At the end of last month, two men invaded a woman's home in Tempe, Arizona. Along with robbing the house, they also wanted the victim's PIN number, so they could use her bank card to steal money from her account. Did they use the non-coercive interrogation techniques designed to establish a rapport with the woman, that some "experts" say is so effective -- as opposed to the "unreliable" information produced through coercion? No, I'm afraid they didn't. They must have been unaware that torture doesn't work. For some reason they decided to beat the information out of her. What a couple of idiots. Surely they knew that torture doesn't work for anything other than forcing false confessions. Don't they read any left-wing or civil libertarian blogs? Apparently, not.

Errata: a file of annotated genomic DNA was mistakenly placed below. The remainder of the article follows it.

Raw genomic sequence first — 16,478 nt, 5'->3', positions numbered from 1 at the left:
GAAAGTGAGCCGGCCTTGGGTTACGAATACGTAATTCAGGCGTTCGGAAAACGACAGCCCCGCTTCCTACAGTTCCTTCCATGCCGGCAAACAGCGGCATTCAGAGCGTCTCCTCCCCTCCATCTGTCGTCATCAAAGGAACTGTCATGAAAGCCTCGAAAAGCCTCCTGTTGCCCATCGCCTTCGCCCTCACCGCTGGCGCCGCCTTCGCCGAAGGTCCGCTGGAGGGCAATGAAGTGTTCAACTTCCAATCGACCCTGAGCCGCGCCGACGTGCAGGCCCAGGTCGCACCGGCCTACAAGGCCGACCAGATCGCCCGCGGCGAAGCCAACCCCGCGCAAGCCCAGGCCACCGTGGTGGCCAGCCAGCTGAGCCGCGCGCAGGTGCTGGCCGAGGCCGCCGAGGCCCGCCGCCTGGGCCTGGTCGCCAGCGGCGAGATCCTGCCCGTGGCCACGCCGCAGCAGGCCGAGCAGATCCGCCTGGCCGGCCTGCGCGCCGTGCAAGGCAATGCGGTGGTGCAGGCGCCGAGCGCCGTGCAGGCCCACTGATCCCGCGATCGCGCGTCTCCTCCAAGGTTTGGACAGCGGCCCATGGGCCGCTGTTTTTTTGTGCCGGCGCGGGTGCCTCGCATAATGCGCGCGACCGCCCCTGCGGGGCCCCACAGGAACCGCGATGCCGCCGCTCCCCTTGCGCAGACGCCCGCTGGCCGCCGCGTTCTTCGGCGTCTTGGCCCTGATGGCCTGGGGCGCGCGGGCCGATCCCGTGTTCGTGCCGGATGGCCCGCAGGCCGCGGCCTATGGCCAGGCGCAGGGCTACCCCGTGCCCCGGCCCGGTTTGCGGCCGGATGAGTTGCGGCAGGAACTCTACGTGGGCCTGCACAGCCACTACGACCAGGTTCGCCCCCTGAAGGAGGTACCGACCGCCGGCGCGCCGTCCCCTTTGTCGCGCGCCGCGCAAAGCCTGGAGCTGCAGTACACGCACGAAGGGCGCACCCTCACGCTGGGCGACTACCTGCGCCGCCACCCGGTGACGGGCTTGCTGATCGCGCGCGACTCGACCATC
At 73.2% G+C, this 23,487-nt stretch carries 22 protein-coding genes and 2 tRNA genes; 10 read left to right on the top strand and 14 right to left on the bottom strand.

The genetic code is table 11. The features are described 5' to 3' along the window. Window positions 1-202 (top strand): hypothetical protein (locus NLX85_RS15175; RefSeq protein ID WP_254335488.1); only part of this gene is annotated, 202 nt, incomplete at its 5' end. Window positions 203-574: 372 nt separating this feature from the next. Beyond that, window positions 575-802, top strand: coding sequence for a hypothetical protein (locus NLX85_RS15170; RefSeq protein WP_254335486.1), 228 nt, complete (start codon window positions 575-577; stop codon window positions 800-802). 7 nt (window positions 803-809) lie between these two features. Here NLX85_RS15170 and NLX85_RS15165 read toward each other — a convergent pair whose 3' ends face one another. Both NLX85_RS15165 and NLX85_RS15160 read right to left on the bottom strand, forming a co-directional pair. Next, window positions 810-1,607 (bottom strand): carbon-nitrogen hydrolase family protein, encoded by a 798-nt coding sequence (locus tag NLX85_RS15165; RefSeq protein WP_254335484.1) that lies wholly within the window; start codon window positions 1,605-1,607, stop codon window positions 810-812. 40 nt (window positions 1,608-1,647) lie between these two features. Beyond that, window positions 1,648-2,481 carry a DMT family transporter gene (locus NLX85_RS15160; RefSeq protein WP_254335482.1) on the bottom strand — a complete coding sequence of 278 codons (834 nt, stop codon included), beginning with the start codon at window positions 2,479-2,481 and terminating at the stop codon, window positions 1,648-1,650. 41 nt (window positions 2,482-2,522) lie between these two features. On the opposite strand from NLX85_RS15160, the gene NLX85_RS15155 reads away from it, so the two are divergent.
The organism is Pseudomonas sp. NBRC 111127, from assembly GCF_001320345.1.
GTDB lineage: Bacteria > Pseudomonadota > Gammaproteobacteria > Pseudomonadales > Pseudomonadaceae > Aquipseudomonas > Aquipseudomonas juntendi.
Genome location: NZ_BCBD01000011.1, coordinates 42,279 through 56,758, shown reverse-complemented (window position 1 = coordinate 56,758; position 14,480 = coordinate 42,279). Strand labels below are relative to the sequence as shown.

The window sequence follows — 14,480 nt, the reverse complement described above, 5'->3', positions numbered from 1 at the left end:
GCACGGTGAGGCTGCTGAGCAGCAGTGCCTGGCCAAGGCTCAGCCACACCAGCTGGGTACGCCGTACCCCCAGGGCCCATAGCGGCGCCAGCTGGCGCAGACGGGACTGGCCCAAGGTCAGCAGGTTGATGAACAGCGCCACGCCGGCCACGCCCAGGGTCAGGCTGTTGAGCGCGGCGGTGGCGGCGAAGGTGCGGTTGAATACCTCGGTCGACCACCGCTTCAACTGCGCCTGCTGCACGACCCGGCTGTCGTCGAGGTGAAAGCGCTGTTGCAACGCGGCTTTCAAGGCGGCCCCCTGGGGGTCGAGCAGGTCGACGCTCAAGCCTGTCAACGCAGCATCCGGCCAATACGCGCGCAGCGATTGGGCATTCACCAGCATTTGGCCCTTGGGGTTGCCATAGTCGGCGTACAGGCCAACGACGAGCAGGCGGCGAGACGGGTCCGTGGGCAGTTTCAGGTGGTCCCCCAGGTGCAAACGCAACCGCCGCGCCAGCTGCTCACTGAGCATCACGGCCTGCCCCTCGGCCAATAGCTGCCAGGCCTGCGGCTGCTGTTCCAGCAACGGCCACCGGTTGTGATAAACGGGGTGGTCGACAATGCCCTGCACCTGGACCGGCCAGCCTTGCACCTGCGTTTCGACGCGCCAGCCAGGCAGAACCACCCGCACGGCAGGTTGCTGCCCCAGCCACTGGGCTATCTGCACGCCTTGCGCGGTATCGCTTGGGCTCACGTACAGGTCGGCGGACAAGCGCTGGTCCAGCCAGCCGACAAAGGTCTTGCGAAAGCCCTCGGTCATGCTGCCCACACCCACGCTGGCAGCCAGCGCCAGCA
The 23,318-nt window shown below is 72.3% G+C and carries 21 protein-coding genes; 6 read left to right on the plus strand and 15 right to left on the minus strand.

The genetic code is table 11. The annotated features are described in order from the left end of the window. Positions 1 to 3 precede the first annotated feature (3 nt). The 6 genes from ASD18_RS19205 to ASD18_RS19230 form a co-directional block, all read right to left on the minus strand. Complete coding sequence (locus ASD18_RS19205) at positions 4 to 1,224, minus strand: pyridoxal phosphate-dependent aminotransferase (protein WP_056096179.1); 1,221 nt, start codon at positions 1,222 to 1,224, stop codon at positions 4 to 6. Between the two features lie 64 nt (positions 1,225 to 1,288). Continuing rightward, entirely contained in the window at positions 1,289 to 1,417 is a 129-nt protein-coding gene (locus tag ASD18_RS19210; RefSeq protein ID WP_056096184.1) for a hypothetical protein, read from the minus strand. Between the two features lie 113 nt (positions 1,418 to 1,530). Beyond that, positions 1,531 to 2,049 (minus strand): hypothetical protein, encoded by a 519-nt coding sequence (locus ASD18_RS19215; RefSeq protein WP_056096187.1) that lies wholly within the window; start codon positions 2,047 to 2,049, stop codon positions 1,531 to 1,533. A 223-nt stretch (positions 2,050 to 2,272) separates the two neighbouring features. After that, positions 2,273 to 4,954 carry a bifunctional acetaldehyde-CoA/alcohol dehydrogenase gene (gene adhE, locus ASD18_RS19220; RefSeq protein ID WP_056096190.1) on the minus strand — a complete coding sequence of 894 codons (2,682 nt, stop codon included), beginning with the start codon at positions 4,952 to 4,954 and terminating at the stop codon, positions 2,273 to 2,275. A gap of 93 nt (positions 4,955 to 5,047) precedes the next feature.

“They did some horrific things to her physically. Beat her up, did some damage to the house and pretty much tortured and kidnapped her for a half-hour in her own homeBut of course since torture doesn't work, no doubt they got nothing for their efforts. Uh, no.
The woman said she was forced to tell the suspects the PIN number to her bank card, police saidWhat, you mean torture can quickly and effectively force someone to give accurate information? Who knew? Pretty much any criminal brutal enough to employ it.
Given that this sort of incident happens on an occasional basis, as part of a long history of the use of torture to force people to give information relating to where their valuables are hidden, you might think no one would be stupid or ignorant enough to actually make an argument that torture can't work to produce accurate information. But you'd be wrong. Unfortunately there is plenty of ignorance, stupidity, intellectual dishonesty, and outright denial of reality in the torture debate. That's why it's always useful to consider some real world cases.